Given the wide range of markets for COM-HPC modules, including remote data centers, fog/edge servers, and distant installations, having a flexible range of remote management options is important. The developers also had to take into account that the standard specifies very different maturity levels of IPMI support for modules and carrier boards.

Modules’ IPMI maturity levels range from unmanaged modules (M.U) and basic managed modules (M.B) to fully managed modules (M.F). Carrier board levels range from unmanaged (C.U) to managed carrier boards (C.M). The differences are explained in detail in the specification, but what’s most important to know at this stage is that all those modules and carrier boards remain interoperable.

The COM-HPC IPMI specification allows all types of carrier boards to operate correctly with all types of modules.

Flexible Management and Control of Platforms

The PICMG COM-HPC IPMI subcommittee realized that the various scenarios where basic management features were needed would not be served by a one-size-fits-all solution. So, several module and carrier design combinations are available for tasks such as powering the system on and off or telling the system to get network information.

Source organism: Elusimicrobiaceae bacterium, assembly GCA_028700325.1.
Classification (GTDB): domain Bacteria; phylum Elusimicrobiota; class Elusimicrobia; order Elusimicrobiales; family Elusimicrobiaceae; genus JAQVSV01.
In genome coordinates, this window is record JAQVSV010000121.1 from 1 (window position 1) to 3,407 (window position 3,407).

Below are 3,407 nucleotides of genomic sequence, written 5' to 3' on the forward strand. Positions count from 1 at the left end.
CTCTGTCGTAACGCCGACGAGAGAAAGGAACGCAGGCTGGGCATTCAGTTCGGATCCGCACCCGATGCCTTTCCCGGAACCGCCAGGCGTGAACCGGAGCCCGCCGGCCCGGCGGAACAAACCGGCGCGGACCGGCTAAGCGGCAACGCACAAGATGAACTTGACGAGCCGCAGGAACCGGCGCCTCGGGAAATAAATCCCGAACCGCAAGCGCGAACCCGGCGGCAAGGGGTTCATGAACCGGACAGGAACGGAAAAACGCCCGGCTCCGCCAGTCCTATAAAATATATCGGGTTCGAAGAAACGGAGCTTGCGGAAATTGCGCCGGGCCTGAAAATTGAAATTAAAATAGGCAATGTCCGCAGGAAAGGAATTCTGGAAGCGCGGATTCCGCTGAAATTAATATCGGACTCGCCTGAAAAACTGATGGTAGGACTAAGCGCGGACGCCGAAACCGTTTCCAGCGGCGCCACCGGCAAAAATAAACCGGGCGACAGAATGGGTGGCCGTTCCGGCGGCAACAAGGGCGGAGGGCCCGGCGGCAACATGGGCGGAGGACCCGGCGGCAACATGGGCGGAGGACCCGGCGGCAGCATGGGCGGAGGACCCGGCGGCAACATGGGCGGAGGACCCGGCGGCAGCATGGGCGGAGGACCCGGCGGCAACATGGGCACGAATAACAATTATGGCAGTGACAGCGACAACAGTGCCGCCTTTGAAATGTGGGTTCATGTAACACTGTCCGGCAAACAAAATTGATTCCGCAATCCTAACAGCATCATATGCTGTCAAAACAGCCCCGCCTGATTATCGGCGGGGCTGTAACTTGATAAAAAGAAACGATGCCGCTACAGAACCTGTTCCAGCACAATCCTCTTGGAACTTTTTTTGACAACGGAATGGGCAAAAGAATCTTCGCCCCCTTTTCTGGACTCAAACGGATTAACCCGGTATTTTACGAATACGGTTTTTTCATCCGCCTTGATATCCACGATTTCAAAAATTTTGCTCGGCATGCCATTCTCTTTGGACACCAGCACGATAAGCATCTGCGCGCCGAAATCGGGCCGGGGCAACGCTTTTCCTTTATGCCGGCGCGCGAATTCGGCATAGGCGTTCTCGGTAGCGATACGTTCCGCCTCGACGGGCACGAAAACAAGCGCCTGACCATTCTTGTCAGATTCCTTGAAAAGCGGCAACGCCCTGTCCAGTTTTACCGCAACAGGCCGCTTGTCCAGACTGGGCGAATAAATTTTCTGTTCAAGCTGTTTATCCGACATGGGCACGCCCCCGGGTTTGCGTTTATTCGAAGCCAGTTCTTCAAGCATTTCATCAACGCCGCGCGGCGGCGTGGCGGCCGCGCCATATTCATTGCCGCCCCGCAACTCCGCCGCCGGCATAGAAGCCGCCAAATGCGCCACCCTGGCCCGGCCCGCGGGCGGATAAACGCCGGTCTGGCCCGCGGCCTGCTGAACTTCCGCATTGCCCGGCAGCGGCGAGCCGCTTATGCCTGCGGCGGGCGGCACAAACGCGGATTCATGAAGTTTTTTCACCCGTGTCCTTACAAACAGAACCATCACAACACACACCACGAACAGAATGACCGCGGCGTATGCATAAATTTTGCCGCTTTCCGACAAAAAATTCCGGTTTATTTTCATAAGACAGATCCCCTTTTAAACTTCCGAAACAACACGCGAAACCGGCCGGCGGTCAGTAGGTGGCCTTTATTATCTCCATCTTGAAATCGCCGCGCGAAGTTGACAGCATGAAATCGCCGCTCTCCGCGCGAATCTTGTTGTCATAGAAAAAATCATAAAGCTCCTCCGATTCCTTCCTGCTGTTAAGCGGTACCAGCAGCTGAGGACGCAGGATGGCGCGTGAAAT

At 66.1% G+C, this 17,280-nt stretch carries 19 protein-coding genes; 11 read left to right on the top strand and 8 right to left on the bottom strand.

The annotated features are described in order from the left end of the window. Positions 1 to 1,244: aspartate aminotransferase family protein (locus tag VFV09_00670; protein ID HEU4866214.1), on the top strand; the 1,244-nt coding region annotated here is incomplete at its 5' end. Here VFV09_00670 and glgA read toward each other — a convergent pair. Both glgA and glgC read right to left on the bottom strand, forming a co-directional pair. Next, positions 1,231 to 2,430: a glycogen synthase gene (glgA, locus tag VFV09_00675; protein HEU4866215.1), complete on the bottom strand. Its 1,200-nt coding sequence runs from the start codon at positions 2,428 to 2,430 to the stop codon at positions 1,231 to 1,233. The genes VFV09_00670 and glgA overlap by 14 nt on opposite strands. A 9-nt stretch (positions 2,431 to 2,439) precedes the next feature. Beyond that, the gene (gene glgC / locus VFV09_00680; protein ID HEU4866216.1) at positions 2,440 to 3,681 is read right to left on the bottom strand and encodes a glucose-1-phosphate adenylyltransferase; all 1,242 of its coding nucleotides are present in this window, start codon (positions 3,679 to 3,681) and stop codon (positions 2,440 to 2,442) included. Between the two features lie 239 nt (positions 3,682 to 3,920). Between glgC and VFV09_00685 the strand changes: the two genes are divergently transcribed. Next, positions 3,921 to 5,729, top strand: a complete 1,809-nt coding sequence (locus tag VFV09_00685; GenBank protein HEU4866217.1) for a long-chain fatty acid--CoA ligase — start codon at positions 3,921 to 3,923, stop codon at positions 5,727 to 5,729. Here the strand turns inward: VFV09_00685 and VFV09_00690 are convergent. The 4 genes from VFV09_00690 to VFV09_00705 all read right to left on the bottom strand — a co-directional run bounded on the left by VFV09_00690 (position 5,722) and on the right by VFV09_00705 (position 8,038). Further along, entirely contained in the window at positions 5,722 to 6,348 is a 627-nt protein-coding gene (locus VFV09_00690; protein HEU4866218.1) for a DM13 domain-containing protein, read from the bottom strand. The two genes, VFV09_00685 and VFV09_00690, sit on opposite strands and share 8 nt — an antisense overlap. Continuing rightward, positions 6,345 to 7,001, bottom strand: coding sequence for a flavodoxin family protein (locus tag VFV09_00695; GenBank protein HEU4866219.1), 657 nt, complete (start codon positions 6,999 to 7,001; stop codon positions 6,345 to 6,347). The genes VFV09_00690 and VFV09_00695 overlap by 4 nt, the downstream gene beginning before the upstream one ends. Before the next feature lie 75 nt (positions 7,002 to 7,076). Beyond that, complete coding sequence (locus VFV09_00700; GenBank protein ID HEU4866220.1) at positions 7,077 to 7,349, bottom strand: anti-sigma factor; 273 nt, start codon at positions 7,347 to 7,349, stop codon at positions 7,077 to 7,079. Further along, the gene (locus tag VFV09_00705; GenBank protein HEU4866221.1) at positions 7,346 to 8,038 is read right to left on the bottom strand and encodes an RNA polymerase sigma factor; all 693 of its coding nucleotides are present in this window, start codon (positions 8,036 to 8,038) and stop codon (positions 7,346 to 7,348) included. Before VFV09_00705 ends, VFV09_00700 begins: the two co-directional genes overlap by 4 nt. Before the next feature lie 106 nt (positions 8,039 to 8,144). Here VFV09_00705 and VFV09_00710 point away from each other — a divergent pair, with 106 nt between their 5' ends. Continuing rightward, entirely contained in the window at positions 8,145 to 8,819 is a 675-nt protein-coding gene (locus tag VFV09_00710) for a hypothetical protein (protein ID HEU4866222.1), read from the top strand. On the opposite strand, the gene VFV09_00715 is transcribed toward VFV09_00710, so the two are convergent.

For instance, when working with a single carrier board with up to four modules, it is more efficient for each module to have independent full management capabilities. However, a different scenario could benefit from a fully fledged IPMI implementation on the carrier board, enabling customization for specific functions regardless of whether the module is managed or unmanaged (Figure 3).

Figure 3. Modules and carrier boards can have different maturity levels of IPMI support but will remain interoperable with each other, enabling various system setups – from a single unmanaged carrier with four managed modules, to a managed carrier with unmanaged modules.

There will always be system designers who want no management features. And there will always be system designers who want minimal management features. So, it was important to prioritize interoperability between all module management tiers. But it was also critical that designers have access to as many resources as possible.

The more access to system resources it is granted, the more powerful IPMI becomes. This relationship between access and power is why the new COM-HPC specification has some specific interfaces that provide the most comprehensive system management functionalities. First among them is the Intelligent Platform Management Bus (IPMB) interface, which allows a carrier board BMC to access the Module Management Controller (MMC).